PUSHMATAHA COUNTY, Oklahoma - Horse breeder Bryant Rickman still remembers the ridicule about the horse he had as a kid.

“People made me feel inferior. My horse was littler than theirs,” said Rickman.

That horse was a Spanish Colonial Mustang or Choctaw horse and Richman would fall in the love with the breed and their enduring spirit.

“They thrived with no intervention from man,” said Richman.

The Spanish Mustangs are smaller but are known for their endurance and were used by Oklahoma's earliest Native Americans.

On Blackjack Mountain in Pushmataha County, descendants of horses dating back to the “Trail of Tears” now roam free.

“It's very historical,” adds Richman.

Which is why, the Oklahoman now works so hard to save the animal from industries now shrinking their Oklahoma home.

He provides the horses with a nurturing place to roam near Blackjack Mountain, safe from man made threats.

“They really do become your friends. They're not counterfeit. They're the real thing,” said Richman about the Choctaw horse.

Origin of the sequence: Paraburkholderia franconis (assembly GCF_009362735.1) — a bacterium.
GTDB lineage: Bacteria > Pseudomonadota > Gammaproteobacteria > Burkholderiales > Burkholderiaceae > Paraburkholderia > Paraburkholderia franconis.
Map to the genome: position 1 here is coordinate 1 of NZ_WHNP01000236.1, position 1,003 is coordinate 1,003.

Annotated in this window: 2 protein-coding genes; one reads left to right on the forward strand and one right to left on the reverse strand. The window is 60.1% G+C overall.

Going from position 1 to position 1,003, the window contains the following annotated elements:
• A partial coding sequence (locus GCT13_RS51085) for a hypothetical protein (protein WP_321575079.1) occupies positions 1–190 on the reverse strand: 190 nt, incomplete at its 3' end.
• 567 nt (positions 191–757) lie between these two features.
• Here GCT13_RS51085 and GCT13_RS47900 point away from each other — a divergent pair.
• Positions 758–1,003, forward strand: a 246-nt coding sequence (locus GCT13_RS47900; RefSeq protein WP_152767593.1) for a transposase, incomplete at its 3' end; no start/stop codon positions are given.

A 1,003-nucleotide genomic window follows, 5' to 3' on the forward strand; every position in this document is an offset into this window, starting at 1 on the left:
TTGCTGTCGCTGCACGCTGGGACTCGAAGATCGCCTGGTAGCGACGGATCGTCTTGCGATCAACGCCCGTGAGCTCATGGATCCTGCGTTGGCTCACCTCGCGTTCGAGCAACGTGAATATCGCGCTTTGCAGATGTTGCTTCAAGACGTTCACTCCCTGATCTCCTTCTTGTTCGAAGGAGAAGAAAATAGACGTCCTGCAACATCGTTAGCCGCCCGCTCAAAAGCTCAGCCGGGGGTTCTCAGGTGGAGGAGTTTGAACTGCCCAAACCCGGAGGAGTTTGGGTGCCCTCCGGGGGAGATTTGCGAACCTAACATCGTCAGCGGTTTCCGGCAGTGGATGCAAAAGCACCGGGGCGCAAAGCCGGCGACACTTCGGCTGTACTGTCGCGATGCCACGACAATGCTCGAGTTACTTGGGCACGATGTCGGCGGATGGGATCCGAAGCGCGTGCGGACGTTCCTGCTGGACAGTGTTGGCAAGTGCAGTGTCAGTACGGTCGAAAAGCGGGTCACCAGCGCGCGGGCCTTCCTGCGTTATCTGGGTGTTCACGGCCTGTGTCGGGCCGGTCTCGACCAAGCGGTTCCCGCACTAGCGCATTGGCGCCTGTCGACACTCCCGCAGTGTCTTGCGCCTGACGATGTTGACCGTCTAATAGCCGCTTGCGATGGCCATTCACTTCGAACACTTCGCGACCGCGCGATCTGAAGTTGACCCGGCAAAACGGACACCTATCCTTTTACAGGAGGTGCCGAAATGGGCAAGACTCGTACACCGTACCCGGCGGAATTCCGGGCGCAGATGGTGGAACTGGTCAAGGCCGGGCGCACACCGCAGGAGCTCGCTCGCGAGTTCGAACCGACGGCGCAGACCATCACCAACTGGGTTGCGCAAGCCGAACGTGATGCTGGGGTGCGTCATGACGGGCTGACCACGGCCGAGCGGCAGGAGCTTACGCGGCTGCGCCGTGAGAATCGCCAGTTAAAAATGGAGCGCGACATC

Rickman promised the original caretaker of the horses to always preserve their Spanish colonial bloodline by not breeding them with anything other than another Choctaw horse.

Ranch owners looking to adopt one of the horses must make the same pledge.

Each day, Rickman or a volunteer will drive 60 to 80 dirt road mile to check on the hundreds of horses living on and near Blackjack Mountain.

“I took away from my kids,” said Rickman about his sacrifices to care for the horses he loves dearly.

But with the number of Spanish Colonials Mustangs getting smaller, Rickman is committed to helping the animals thrive again.